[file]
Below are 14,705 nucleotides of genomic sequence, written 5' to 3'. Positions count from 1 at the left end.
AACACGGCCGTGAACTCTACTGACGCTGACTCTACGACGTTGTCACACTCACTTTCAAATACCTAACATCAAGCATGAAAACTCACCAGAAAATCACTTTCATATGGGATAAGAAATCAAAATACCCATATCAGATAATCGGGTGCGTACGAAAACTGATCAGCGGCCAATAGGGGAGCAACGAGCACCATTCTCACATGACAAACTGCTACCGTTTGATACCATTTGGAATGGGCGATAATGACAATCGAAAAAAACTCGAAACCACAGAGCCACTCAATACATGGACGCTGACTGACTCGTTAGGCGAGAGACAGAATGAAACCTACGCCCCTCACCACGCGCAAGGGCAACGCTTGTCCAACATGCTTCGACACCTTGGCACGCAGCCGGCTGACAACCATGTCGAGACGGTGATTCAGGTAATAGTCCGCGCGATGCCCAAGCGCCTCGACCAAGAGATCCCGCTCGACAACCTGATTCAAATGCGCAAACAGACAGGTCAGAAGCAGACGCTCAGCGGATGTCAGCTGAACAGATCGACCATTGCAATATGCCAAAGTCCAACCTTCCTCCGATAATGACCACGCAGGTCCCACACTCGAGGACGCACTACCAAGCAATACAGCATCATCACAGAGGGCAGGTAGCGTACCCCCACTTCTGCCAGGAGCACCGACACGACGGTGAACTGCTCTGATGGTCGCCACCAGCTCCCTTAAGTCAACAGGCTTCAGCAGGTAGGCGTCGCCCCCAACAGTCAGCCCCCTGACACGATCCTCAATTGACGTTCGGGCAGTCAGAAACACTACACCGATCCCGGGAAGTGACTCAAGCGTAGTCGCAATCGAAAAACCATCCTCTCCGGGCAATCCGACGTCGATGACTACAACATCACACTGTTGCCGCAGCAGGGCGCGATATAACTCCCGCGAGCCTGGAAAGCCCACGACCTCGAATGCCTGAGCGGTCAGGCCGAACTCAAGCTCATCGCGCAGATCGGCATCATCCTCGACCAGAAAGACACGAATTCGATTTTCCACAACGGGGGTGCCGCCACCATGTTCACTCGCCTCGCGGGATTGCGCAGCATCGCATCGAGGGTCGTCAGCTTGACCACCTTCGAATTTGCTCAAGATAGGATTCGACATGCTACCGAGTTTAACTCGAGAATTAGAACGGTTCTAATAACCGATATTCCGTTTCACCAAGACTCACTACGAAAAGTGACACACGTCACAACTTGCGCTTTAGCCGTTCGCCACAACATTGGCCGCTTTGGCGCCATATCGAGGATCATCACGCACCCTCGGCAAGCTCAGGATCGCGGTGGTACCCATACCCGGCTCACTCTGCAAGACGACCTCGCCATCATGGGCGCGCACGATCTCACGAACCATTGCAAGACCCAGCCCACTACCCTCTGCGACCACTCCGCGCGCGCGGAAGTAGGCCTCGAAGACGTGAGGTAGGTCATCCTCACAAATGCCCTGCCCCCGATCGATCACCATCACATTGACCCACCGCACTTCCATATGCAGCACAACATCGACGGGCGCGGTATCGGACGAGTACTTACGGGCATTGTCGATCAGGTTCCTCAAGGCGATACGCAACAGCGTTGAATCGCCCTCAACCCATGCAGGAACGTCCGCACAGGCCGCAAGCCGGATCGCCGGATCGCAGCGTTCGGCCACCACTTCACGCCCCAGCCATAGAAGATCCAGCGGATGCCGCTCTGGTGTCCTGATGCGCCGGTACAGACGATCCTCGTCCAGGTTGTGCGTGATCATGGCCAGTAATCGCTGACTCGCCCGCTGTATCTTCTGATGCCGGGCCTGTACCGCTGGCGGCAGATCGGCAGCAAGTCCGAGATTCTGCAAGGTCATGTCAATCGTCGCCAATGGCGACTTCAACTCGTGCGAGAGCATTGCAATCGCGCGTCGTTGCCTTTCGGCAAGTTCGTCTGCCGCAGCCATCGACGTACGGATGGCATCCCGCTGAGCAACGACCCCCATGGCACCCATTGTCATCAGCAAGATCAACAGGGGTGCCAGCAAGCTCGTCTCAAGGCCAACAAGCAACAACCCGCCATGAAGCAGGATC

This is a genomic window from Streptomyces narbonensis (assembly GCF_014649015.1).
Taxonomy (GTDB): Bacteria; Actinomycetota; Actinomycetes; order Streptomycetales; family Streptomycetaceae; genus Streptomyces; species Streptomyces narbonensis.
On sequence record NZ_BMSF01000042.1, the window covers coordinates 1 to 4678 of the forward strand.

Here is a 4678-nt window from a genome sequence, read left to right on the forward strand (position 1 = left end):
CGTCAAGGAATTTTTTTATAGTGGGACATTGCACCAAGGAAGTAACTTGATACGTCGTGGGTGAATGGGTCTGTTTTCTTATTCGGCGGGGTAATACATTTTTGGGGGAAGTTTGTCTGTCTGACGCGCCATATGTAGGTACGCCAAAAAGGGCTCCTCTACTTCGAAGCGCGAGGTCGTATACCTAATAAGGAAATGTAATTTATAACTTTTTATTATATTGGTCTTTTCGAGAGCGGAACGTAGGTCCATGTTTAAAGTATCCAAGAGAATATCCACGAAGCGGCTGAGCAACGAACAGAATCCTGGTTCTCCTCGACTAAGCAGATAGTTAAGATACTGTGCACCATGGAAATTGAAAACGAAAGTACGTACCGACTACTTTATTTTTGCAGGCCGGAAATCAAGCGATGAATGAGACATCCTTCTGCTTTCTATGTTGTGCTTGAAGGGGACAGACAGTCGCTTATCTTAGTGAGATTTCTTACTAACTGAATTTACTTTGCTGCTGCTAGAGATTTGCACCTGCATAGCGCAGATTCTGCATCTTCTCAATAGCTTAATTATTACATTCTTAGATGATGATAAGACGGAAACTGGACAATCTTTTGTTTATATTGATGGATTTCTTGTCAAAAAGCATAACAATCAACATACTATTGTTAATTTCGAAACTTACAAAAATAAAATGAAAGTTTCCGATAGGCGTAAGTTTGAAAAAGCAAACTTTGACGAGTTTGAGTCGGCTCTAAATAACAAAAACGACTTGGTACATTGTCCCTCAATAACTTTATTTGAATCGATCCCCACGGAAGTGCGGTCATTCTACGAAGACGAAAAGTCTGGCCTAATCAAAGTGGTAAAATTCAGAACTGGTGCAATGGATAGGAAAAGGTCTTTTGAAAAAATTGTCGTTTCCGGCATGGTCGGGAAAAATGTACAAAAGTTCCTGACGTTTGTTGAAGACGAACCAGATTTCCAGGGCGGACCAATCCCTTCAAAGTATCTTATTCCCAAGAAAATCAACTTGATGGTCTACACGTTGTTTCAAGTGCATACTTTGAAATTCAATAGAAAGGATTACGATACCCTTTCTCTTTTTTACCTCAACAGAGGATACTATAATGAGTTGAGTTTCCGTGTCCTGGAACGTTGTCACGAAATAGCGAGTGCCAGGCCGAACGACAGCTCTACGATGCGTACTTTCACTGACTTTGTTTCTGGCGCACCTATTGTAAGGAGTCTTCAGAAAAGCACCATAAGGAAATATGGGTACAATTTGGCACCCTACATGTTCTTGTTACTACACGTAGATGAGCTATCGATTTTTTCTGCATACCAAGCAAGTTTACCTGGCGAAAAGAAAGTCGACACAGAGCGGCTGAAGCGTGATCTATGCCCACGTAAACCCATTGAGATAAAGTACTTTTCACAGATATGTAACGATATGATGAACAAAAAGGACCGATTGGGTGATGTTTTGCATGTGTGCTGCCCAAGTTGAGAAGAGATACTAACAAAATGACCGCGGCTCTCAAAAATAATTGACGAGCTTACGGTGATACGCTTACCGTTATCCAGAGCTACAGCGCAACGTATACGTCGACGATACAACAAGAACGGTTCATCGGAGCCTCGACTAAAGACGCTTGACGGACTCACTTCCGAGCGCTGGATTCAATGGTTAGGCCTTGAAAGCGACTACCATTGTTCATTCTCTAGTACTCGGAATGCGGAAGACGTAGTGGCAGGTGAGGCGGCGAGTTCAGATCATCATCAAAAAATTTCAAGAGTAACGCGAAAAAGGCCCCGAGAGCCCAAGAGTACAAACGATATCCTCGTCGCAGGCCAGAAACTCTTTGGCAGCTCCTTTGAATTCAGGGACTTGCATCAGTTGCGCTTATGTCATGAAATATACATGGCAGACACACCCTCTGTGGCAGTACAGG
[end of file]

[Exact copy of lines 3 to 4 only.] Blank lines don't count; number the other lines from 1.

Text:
This is a genomic window from Streptomyces narbonensis (assembly GCF_014649015.1).
Taxonomy (GTDB): Bacteria; Actinomycetota; Actinomycetes; order Streptomycetales; family Streptomycetaceae; genus Streptomyces; species Streptomyces narbonensis.